No will to tackle Hong Kong’s private hospitals

As patients struggle to find a bed in our public hospitals, private ones are often underused. But it is unlikely that the government will force more private hospitals to offer a percentage of patients services with set prices

PUBLISHED : Sunday, 30 September, 2018, 8:00pm
UPDATED : Sunday, 30 September, 2018, 10:27pm

The government has a habit of making generous land grants to private clubs, international schools and private hospitals, a policy that dates back to the colonial era.

All three have evolved into sectors providing privileges for the wealthy elites using public resources. While they are not the causes of extreme inequality in Hong Kong, they contribute to them. If land is in short supply, this land grant policy needs to be radically revamped.

Recent focus has been on private clubs, especially the 170-hectare Fanling golf course run by the exclusive Hong Kong Golf Club, and to a lesser extent, on international schools. But this land issue with private hospitals is as relevant, if not more so, in light of the shortage of public doctors and hospital beds.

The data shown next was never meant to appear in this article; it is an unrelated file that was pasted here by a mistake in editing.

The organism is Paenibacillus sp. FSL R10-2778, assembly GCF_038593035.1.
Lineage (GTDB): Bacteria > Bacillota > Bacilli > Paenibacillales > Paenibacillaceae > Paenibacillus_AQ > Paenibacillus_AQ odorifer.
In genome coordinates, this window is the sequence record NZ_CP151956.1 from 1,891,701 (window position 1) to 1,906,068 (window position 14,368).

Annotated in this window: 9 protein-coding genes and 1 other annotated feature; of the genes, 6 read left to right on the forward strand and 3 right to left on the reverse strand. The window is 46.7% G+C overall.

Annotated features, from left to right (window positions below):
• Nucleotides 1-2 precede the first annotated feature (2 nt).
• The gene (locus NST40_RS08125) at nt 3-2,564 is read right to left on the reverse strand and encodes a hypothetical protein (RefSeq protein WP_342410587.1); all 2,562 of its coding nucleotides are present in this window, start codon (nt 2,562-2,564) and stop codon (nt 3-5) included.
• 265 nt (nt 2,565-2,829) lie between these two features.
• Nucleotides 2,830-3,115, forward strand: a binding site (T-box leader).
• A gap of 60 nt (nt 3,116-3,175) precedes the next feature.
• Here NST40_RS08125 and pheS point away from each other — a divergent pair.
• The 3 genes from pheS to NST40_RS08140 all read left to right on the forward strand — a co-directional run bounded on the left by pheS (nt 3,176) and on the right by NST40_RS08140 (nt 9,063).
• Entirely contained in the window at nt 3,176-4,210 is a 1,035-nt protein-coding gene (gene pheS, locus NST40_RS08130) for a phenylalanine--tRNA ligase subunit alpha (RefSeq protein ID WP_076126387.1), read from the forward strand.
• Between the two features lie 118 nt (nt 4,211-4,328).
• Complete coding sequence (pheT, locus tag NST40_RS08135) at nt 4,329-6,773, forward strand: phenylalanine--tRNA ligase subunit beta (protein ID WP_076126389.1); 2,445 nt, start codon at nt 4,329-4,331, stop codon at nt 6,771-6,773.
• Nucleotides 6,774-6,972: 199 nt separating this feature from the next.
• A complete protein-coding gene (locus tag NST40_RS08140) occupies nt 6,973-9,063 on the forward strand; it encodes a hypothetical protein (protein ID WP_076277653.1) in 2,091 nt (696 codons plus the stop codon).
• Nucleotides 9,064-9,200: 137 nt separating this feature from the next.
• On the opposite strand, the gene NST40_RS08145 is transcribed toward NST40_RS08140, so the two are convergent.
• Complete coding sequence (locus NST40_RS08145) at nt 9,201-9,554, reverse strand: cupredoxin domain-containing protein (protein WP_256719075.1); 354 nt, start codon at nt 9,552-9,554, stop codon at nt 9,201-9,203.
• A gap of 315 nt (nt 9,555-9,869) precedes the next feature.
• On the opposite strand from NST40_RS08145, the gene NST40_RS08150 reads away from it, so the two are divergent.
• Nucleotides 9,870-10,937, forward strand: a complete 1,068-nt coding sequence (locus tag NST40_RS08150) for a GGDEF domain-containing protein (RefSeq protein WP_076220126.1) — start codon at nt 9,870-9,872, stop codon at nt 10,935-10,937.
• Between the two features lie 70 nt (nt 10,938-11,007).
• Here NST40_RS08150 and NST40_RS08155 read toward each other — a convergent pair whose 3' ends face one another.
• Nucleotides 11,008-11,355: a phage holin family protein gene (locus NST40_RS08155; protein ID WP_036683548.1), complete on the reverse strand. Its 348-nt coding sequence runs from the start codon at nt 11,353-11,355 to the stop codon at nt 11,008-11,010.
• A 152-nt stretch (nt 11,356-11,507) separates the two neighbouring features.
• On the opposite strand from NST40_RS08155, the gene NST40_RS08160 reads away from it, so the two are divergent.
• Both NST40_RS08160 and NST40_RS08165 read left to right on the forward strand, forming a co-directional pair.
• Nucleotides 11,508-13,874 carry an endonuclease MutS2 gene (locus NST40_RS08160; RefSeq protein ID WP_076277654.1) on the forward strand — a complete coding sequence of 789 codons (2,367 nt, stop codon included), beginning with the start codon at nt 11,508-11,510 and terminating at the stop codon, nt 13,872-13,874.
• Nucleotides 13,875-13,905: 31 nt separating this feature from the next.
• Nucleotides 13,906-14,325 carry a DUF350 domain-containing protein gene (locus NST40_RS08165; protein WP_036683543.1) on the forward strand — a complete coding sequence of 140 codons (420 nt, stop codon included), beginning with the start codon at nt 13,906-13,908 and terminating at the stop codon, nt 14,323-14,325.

Of the 11 long-standing private hospitals, five operate on government sites granted at nil or token premium.

This supposedly allows the government to stipulate operating conditions, such as allotting a minimum number of “cheap” beds for general public use, and reinvesting all extra profits into upgrading facilities. The latter is because private hospitals are, supposedly, non-profit and tax-exempt charities.

Yet, only two such private hospitals have a minimum public bed requirement. Unsurprisingly, they don’t advertise it. It is also not clear how strictly the Health Department enforces the rule.

While patients fight over public hospital beds, private ones are underused, often at the 60-plus percentage range. The usage for free or discounted beds at the two private hospitals is even more pitiful. According to a government audit, they ranged from 17 per cent to 24 per cent between 2007 and 2011. It’s not clear how much their usage has improved since.

The government realises there is a problem. Two new private hospitals – the Gleneagles which opened last year and CUHK Medical Centre, set to open in 2020 – must offer a percentage of patients with packaged charges – that is, services with set prices. This is thought to be more effective than the provision of free or discounted beds.

Because their land grants last for decades and are rarely up for renewal, it’s argued that the government doesn’t have much leverage over the hospitals. But it does have “a nuclear option” – the questionable tax status of private hospitals as non-profit charities.

This could be used to force concessions such as packaged charges from them. But of course, this government will never have the will to do it.